### 7.7 Properties of higher-order Hermite–Gauss modes

Some of the properties of Hermite–Gauss modes can easily be described using cross sections of the field
intensity or field amplitude. Figure 42 shows such cross sections, i.e., the intensity in the x-y plane, for a
number of higher-order modes. This shows a x-y symmetry for mode indices and . We can also see
how the size of the intensity distribution increases with the mode index, while the peak intensity
decreases.
Similarly, Figure 44 shows the amplitude and phase distribution of several higher-order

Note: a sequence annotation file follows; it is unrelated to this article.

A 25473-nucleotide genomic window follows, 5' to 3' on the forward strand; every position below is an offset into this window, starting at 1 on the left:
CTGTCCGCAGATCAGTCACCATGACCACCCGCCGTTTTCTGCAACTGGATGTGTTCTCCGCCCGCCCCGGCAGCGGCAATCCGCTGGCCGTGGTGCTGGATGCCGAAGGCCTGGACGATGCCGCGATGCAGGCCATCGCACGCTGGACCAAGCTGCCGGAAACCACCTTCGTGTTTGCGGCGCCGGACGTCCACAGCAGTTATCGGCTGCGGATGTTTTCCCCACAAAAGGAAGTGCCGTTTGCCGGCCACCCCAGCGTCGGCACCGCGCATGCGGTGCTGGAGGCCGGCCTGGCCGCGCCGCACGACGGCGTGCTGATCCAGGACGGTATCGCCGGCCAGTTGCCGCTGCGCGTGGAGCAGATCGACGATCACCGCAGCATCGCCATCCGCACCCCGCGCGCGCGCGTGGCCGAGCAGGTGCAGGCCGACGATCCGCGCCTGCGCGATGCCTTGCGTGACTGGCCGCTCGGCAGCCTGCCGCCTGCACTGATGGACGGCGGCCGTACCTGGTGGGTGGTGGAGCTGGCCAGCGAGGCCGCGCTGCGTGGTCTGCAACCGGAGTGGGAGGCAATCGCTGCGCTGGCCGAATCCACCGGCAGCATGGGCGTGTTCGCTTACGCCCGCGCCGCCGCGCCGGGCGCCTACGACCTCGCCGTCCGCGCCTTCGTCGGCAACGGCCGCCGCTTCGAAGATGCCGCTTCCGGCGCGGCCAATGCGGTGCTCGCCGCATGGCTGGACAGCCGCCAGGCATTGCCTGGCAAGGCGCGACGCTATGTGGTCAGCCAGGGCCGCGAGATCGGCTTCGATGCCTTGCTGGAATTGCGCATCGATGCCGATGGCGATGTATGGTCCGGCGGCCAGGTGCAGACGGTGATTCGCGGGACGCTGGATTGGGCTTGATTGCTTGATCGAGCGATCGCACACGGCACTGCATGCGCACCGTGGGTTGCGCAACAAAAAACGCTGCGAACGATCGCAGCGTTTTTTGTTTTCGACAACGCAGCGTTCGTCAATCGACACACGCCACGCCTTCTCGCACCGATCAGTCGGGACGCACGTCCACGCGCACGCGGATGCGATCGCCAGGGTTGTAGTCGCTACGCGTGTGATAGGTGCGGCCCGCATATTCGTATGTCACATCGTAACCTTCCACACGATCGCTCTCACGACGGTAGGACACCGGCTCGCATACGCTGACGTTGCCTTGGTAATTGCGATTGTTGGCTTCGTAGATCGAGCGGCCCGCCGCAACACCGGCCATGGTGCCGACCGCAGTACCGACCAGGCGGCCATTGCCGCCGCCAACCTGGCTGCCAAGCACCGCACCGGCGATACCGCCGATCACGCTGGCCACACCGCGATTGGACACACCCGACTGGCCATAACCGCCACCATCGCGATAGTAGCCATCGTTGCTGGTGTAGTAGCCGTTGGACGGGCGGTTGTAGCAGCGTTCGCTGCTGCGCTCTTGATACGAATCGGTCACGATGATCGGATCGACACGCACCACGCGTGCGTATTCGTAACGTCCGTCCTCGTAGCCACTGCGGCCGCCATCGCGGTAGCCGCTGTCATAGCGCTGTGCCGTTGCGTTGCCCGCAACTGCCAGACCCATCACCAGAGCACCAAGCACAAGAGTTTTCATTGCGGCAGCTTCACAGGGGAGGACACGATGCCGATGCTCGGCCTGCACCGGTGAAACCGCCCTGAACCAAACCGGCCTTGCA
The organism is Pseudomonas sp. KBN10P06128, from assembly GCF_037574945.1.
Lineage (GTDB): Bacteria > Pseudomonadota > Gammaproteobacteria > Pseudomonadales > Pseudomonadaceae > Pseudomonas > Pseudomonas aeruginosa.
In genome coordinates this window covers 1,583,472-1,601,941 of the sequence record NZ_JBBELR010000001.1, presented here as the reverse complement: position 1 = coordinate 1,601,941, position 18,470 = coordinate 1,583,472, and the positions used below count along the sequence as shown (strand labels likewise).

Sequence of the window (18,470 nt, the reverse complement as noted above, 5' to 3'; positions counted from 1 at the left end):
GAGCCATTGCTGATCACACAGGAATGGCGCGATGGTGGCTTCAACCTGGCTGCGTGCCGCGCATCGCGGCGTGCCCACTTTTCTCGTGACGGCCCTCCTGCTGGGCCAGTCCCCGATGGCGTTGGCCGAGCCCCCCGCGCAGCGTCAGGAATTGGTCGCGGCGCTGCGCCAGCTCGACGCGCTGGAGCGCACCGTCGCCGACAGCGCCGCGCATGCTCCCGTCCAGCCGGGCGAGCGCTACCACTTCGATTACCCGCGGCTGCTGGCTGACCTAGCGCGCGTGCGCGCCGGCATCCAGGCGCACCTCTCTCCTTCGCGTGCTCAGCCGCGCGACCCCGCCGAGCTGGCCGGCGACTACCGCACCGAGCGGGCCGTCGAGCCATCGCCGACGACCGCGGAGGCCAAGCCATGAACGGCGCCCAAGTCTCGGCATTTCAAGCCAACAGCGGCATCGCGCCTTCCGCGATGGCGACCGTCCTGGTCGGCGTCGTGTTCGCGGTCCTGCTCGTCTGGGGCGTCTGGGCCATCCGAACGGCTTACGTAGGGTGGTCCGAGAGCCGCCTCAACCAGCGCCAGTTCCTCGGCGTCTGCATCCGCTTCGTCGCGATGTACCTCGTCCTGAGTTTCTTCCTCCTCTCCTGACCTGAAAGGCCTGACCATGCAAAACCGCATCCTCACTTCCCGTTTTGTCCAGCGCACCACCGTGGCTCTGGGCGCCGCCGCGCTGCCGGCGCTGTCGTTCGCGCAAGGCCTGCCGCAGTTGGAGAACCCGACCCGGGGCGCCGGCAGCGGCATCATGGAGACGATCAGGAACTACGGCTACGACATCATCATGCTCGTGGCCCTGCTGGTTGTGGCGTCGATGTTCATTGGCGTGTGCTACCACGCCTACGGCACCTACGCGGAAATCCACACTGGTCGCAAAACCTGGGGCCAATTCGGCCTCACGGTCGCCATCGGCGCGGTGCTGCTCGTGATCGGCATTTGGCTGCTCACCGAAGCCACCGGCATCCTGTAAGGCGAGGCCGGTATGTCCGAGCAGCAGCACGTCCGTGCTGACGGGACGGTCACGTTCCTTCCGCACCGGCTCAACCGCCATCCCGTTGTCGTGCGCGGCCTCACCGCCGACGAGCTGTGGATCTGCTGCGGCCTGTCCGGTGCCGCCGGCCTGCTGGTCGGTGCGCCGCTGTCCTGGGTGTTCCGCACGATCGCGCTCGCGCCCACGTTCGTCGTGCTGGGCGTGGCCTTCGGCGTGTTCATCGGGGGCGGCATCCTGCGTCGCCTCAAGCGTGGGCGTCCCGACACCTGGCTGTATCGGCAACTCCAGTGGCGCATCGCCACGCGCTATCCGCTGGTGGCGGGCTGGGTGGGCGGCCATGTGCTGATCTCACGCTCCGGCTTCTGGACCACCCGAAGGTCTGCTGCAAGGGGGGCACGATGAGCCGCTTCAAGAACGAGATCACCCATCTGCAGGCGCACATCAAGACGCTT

Hermite–Gauss modes. Some further features of Hermite–Gauss modes:

- The size of the intensity profile of any sum of Hermite–Gauss modes depends on z while its
shape remains constant over propagation along the optical axis.
- The phase distribution of Hermite–Gauss modes shows the curvature (or radius of curvature)
of the beam. The curvature depends on z but is equal for all higher-order modes.

Note that these are special features of Gaussian beams and not generally true for arbitrary beam shapes.
Figure 43, for example, shows the amplitude and phase distribution of a triangular beam at the point where
it is (mathematically) created and after a 10 m propagation. Neither the shape is preserved nor does it
show a spherical phase distribution.